Extracellular vesicles derived from human Wharton's jelly mesenchymal stem cells protect hippocampal neurons from oxidative stress and synapse damage induced by amyloid-β oligomers

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Abstract

Background: Mesenchymal stem cells (MSCs) have been explored as promising tools for treatment of several neurological and neurodegenerative diseases. MSCs release abundant extracellular vesicles (EVs) containing a variety of biomolecules, including mRNAs, miRNAs, and proteins. We hypothesized that EVs derived from human Wharton's jelly would act as mediators of the communication between hMSCs and neurons and could protect hippocampal neurons from damage induced by Alzheimer's disease-linked amyloid beta oligomers (AβOs). Methods: We isolated and characterized EVs released by human Wharton's jelly mesenchymal stem cells (hMSC-EVs). The neuroprotective action of hMSC-EVs was investigated in primary hippocampal cultures exposed to AβOs. Results: hMSC-EVs were internalized by hippocampal cells in culture, and this was enhanced in the presence of AβOs in the medium. hMSC-EVs protected hippocampal neurons from oxidative stress and synapse damage induced by AβOs. Neuroprotection by hMSC-EVs was mediated by catalase and was abolished in the presence of the catalase inhibitor, aminotriazole. Conclusions: hMSC-EVs protected hippocampal neurons from damage induced by AβOs, and this was related to the transfer of enzymatically active catalase contained in EVs. Results suggest that hMSC-EVs should be further explored as a cell-free therapeutic approach to prevent neuronal damage in Alzheimer's disease.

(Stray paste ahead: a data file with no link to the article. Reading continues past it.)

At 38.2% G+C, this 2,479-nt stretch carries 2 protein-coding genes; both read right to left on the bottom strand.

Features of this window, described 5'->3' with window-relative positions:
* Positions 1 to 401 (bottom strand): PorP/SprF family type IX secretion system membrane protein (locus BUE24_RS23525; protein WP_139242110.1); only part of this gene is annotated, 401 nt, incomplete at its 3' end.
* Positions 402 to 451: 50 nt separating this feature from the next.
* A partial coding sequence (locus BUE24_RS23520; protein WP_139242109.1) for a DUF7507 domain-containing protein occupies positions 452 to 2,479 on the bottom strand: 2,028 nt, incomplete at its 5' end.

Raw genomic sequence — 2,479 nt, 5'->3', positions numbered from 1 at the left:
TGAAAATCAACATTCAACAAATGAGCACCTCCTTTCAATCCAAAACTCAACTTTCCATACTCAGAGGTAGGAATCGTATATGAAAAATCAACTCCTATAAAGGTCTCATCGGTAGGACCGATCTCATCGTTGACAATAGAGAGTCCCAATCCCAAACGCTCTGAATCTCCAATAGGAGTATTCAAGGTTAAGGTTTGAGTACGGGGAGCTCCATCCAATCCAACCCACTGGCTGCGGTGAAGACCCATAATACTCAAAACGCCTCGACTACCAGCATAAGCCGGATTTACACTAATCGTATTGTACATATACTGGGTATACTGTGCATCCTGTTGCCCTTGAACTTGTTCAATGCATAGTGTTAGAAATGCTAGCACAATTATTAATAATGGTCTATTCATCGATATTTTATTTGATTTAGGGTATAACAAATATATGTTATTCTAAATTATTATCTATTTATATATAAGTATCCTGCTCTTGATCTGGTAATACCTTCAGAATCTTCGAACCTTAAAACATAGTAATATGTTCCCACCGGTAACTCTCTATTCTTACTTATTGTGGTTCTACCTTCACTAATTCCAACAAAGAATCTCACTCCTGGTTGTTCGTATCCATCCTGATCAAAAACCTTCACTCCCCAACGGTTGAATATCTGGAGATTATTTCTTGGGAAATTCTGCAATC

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Bodart-Santos, V., De Carvalho, L. R. P., De Godoy, M. A., Batista, A. F., Saraiva, L. M., Lima, L. G., … Ferreira, S. T. (2019). Extracellular vesicles derived from human Wharton’s jelly mesenchymal stem cells protect hippocampal neurons from oxidative stress and synapse damage induced by amyloid-β oligomers. Stem Cell Research and Therapy, 10(1). https://doi.org/10.1186/s13287-019-1432-5

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